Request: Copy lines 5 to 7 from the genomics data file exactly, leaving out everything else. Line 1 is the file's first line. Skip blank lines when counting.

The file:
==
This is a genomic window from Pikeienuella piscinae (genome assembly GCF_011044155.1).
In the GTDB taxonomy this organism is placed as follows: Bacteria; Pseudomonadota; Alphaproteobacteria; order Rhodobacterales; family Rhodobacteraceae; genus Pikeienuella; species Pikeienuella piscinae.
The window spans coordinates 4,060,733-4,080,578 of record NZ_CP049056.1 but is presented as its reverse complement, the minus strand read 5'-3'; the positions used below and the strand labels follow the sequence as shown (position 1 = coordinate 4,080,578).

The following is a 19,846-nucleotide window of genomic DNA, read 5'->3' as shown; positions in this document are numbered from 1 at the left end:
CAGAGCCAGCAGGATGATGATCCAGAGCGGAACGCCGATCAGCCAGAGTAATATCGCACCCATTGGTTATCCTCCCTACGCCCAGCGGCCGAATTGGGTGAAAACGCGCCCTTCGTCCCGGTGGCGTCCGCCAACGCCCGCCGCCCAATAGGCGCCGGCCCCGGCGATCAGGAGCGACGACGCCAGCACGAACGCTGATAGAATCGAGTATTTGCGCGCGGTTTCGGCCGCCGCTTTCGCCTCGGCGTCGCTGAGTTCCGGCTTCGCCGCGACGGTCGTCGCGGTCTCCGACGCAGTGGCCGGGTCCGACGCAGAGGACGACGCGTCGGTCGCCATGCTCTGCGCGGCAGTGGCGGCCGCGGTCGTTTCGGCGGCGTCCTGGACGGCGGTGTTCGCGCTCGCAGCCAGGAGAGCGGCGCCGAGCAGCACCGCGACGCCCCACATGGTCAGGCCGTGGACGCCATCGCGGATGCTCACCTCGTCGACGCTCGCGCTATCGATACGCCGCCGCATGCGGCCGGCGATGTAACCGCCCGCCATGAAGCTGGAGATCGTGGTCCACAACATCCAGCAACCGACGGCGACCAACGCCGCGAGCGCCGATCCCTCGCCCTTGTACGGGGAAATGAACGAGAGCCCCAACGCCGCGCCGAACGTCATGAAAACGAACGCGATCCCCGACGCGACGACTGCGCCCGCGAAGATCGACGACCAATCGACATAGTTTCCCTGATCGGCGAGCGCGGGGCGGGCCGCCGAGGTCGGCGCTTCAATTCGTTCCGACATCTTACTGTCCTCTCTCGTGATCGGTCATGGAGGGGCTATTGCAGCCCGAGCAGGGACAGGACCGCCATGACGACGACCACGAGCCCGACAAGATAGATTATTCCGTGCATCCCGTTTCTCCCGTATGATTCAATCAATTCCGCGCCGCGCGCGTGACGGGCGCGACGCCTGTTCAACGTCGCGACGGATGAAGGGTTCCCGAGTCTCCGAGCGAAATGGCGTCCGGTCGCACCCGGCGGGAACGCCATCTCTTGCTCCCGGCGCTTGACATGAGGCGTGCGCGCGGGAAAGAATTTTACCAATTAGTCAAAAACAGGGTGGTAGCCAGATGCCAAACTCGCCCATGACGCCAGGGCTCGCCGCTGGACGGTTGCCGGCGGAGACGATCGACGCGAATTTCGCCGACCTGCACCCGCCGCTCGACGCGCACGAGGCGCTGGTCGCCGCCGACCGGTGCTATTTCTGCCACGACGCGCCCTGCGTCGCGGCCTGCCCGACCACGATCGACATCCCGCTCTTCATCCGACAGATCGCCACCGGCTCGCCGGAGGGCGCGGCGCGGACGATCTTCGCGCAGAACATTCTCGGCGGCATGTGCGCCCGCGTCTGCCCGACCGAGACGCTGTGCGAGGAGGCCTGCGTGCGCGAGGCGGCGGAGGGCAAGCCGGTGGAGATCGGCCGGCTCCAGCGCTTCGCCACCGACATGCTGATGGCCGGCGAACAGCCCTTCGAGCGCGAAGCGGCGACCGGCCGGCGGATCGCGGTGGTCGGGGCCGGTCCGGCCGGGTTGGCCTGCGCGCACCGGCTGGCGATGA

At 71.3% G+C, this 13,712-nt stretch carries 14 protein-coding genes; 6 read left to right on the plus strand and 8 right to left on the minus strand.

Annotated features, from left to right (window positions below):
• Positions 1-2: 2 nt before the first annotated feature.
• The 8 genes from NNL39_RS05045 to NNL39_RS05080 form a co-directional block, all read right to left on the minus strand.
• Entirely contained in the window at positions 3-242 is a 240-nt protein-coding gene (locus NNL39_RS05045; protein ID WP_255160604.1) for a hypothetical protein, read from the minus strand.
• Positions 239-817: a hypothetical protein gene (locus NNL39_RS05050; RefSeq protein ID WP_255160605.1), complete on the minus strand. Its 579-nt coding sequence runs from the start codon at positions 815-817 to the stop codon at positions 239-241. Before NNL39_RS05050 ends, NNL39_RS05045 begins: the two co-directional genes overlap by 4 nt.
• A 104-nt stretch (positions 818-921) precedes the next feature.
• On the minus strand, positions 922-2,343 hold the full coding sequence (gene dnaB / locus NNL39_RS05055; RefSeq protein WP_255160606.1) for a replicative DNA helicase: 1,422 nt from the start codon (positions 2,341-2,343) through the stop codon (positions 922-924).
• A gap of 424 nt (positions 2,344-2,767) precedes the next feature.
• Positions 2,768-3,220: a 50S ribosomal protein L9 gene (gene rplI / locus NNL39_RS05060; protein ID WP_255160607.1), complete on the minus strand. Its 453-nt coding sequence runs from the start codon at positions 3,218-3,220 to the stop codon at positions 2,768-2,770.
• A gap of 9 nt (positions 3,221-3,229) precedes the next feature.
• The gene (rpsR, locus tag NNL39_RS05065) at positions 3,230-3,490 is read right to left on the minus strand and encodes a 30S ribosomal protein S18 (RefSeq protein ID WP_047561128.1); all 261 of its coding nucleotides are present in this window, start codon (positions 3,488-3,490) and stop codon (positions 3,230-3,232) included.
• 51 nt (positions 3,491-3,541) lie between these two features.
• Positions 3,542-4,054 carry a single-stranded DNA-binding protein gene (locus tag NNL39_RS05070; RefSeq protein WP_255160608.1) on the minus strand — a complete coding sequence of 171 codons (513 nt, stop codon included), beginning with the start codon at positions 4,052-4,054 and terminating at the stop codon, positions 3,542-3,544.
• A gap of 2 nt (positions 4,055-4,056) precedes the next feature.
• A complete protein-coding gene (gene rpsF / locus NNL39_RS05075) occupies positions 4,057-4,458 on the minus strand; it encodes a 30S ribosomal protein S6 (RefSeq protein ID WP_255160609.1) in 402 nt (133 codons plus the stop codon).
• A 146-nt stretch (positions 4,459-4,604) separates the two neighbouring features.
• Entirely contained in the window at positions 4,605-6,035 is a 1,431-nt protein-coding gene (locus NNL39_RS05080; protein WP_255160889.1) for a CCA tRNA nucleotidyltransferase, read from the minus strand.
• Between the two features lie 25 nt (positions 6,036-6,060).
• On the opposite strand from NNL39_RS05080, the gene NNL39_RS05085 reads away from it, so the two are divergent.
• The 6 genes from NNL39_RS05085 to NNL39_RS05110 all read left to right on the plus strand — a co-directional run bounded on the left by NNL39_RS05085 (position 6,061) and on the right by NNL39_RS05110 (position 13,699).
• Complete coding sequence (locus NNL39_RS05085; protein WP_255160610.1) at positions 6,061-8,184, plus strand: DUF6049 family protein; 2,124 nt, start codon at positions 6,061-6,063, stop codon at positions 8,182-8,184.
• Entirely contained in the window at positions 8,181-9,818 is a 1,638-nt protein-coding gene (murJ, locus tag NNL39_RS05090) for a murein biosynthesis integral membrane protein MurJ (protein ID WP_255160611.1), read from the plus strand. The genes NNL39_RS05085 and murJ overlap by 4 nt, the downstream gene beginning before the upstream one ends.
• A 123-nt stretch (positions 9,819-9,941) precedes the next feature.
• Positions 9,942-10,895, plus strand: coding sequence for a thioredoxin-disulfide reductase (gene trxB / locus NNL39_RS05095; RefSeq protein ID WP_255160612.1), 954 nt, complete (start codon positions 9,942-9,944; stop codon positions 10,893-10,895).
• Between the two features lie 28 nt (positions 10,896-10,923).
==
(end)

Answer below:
CAGAGCCAGCAGGATGATGATCCAGAGCGGAACGCCGATCAGCCAGAGTAATATCGCACCCATTGGTTATCCTCCCTACGCCCAGCGGCCGAATTGGGTGAAAACGCGCCCTTCGTCCCGGTGGCGTCCGCCAACGCCCGCCGCCCAATAGGCGCCGGCCCCGGCGATCAGGAGCGACGACGCCAGCACGAACGCTGATAGAATCGAGTATTTGCGCGCGGTTTCGGCCGCCGCTTTCGCCTCGGCGTCGCTGAGTTCCGGCTTCGCCGCGACGGTCGTCGCGGTCTCCGACGCAGTGGCCGGGTCCGACGCAGAGGACGACGCGTCGGTCGCCATGCTCTGCGCGGCAGTGGCGGCCGCGGTCGTTTCGGCGGCGTCCTGGACGGCGGTGTTCGCGCTCGCAGCCAGGAGAGCGGCGCCGAGCAGCACCGCGACGCCCCACATGGTCAGGCCGTGGACGCCATCGCGGATGCTCACCTCGTCGACGCTCGCGCTATCGATACGCCGCCGCATGCGGCCGGCGATGTAACCGCCCGCCATGAAGCTGGAGATCGTGGTCCACAACATCCAGCAACCGACGGCGACCAACGCCGCGAGCGCCGATCCCTCGCCCTTGTACGGGGAAATGAACGAGAGCCCCAACGCCGCGCCGAACGTCATGAAAACGAACGCGATCCCCGACGCGACGACTGCGCCCGCGAAGATCGACGACCAATCGACATAGTTTCCCTGATCGGCGAGCGCGGGGCGGGCCGCCGAGGTCGGCGCTTCAATTCGTTCCGACATCTTACTGTCCTCTCTCGTGATCGGTCATGGAGGGGCTATTGCAGCCCGAGCAGGGACAGGACCGCCATGACGACGACCACGAGCCCGACAAGATAGATTATTCCGTGCATCCCGTTTCTCCCGTATGATTCAATCAATTCCGCGCCGCGCGCGTGACGGGCGCGACGCCTGTTCAACGTCGCGACGGATGAAGGGTTCCCGAGTCTCCGAGCGAAATGGCGTCCGGTCGCACCCGGCGGGAACGCCATCTCTTGCTCCCGGCGCTTGACATGAGGCGTGCGCGCGGGAAAGAATTTTACCAATTAGTCAAAAACAGGGTGGTAGCCAGATGCCAAACTCGCCCATGACGCCAGGGCTCGCCGCTGGACGGTTGCCGGCGGAGACGATCGACGCGAATTTCGCCGACCTGCACCCGCCGCTCGACGCGCACGAGGCGCTGGTCGCCGCCGACCGGTGCTATTTCTGCCACGACGCGCCCTGCGTCGCGGCCTGCCCGACCACGATCGACATCCCGCTCTTCATCCGACAGATCGCCACCGGCTCGCCGGAGGGCGCGGCGCGGACGATCTTCGCGCAGAACATTCTCGGCGGCATGTGCGCCCGCGTCTGCCCGACCGAGACGCTGTGCGAGGAGGCCTGCGTGCGCGAGGCGGCGGAGGGCAAGCCGGTGGAGATCGGCCGGCTCCAGCGCTTCGCCACCGACATGCTGATGGCCGGCGAACAGCCCTTCGAGCGCGAAGCGGCGACCGGCCGGCGGATCGCGGTGGTCGGGGCCGGTCCGGCCGGGTTGGCCTGCGCGCACCGGCTGGCGATGA

At 71.3% G+C, this 13,712-nt stretch carries 14 protein-coding genes; 6 read left to right on the plus strand and 8 right to left on the minus strand.

Annotated features, from left to right (window positions below):